New York: A Matter of Trust(s)

May 11th, 2011 by

New York continues to deal with the failure of the self insurance groups (SIGs) managed by CRM. As is so often the case, the question is who pays? Who assumes the debts incurred by the failed management company? When a conventional insurance company fails, the state usually covers the benefits for the injured workers and then passes some of the costs on to insurance companies and their clients, in the form of assessments. Given the large number of insurers and their clients, these assessments are relatively small for any individual company. In the CRM failure, unfortunately, the financial implications for all SIG participants are enormous.
The New York approach to SIG failures has been to expand the concept of “joint and several liability” to include not just the companies in a given (failed) SIG, but any and all companies who participate in SIGs. In other words, when NY companies join a SIG, they are responsible for their own losses, the losses of other companies in their group, and the losses of all companies involved in SIGs. Such open-ended parameters for exposure should raise red flags for any risk manager thinking about joining an Empire State SIG.
In April 2010, Justice Kimberly O’Connor ruled that the assessments on healthy SIGs were unconstitutional. She appeared to strike a blow for fairness. Alas, she has been over-ruled by the state supreme court, which has determined that the comp statute allows the state to seek reimbursement from all SIGs. The sins of the few are to be borne by those who played by the rules.
Misplaced Trust
CRM, which has filed for bankruptcy, apparently managed SIGs like a Ponzi scheme: they under-priced the insurance to attract new customers; they under-reserved claims to give the appearance of profitability; and they charged exorbitant management fees every step of the way. Like all Ponzi schemes, tt worked beautifully until it collapsed. By the time the state uncovered the problem (therein lies a tale), CRM was on the ropes. The state settled CRM’s liabilities for about 10 cents on the dollar. Where does the rest of the money come from? The state is reaching into the pockets of all SIG participants, those who participated in CRM SIGs and everyone else, thus including companies that paid fair rates for insurance, focused on managing their losses and, in general, played by the rules.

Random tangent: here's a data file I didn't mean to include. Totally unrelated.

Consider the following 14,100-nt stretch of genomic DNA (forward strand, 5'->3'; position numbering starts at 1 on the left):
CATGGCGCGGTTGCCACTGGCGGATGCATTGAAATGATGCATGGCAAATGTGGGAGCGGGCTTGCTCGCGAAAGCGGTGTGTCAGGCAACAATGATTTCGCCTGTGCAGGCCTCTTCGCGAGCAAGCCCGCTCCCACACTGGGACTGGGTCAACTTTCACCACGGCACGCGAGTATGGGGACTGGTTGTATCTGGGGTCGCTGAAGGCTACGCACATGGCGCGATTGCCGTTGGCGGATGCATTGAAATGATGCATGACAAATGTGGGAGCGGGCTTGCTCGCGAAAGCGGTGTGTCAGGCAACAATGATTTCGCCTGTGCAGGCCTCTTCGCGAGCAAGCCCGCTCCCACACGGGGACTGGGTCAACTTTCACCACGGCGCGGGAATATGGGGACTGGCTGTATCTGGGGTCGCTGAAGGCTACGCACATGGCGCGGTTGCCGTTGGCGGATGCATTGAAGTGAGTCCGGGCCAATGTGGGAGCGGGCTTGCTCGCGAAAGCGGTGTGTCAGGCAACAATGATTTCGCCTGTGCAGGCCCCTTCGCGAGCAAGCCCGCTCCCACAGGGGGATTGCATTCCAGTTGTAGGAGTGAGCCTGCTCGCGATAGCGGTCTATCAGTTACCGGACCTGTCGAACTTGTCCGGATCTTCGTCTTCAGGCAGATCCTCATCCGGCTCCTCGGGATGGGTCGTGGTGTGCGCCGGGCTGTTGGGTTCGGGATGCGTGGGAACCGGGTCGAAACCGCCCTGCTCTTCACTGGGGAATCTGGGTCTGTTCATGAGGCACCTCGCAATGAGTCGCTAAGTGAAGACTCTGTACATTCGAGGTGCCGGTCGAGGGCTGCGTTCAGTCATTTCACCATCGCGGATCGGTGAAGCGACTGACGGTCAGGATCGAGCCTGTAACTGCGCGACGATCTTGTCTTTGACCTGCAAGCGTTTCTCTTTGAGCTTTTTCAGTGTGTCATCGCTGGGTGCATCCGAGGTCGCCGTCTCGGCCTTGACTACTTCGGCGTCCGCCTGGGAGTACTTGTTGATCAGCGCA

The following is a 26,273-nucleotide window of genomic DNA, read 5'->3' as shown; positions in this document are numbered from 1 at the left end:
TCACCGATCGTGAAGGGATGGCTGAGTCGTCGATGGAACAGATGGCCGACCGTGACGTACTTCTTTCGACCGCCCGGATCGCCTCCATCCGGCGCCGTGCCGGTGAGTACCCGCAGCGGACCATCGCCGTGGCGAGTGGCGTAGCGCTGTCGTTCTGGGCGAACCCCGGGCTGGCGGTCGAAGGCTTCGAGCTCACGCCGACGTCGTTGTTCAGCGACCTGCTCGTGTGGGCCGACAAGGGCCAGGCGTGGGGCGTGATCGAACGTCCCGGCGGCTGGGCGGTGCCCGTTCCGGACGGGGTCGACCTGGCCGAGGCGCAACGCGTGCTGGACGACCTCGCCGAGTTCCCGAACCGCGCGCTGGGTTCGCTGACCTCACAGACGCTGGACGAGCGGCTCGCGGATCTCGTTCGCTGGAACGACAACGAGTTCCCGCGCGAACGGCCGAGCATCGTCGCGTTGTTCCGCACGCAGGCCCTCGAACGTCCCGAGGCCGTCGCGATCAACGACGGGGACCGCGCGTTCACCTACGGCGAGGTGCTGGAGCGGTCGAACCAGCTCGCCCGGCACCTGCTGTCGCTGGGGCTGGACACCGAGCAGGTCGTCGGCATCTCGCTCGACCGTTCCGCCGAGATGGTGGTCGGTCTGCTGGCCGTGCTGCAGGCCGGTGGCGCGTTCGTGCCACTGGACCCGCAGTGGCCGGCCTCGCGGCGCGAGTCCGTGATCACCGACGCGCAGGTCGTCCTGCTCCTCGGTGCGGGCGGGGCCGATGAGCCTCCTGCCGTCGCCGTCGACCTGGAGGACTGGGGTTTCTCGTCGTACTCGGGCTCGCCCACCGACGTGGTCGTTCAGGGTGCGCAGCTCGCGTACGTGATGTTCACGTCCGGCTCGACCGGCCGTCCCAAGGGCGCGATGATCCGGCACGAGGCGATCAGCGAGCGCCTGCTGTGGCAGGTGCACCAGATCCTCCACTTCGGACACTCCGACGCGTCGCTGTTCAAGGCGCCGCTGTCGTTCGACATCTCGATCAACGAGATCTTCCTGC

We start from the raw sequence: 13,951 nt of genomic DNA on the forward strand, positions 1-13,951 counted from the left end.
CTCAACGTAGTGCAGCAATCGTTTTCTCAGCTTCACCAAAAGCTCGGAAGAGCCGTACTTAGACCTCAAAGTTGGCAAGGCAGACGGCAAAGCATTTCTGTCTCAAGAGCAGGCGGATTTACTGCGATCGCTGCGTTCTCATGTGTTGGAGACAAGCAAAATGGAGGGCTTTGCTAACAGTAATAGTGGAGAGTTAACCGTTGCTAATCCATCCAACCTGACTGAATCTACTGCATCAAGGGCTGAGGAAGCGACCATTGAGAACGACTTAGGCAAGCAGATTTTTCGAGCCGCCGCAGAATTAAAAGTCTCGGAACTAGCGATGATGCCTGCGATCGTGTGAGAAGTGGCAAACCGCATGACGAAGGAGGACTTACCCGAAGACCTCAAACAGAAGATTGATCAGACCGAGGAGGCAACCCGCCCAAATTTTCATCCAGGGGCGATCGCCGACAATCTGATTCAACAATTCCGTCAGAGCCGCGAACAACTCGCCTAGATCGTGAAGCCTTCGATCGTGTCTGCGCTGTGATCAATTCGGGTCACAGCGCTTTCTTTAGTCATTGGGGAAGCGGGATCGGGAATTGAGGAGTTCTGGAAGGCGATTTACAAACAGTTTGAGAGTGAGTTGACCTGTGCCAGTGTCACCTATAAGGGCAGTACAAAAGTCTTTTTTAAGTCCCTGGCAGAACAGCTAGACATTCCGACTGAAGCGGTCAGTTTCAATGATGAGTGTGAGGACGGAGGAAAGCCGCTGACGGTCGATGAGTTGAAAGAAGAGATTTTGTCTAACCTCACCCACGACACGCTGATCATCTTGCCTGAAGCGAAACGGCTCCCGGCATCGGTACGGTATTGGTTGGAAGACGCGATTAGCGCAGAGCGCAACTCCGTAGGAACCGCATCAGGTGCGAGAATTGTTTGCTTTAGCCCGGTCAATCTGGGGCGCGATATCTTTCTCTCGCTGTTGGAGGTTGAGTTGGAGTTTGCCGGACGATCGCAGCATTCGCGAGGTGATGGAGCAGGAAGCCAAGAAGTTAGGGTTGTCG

Well, as they say, let no good deed go unpunished. The comp statute protects the interests of the state. The law is quite clear. Members of the solvent SIGs share the liabilities incurred by SIGs that failed to live up to their responsibilities. Is it legal? Apparently, yes. Is it fair? Well, no.
The state legislature is tinkering with the assessment plan, trying to come up with ways to ease the pain of the current assessments and insure the solvency of SIGs going forward. Don’t hold your breath.
The Nature of Trust
Trust is defined as having belief or confidence in the honesty, goodness, skill or safety of a person, organization or thing. The saga of CRM has shown that trust can be misplaced, and that when it comes to participating in SIGs in NY, any and all trust is misplaced.
My advice to NY companies is simple: forget about SIGs. Find yourself a nice, guaranteed cost plan from a conventional insurance carrier, then go to sleep knowing that your premiums will reflect two things, one good, one bad: the good? The premium you pay will be based upon your own losses; you are not responsible for anyone else. The bad? You operate in a state where, despite inadequate benefits paid to injured workers, the cost of comp insurance is way too high. But that’s a tale for another day.

Tags: , ,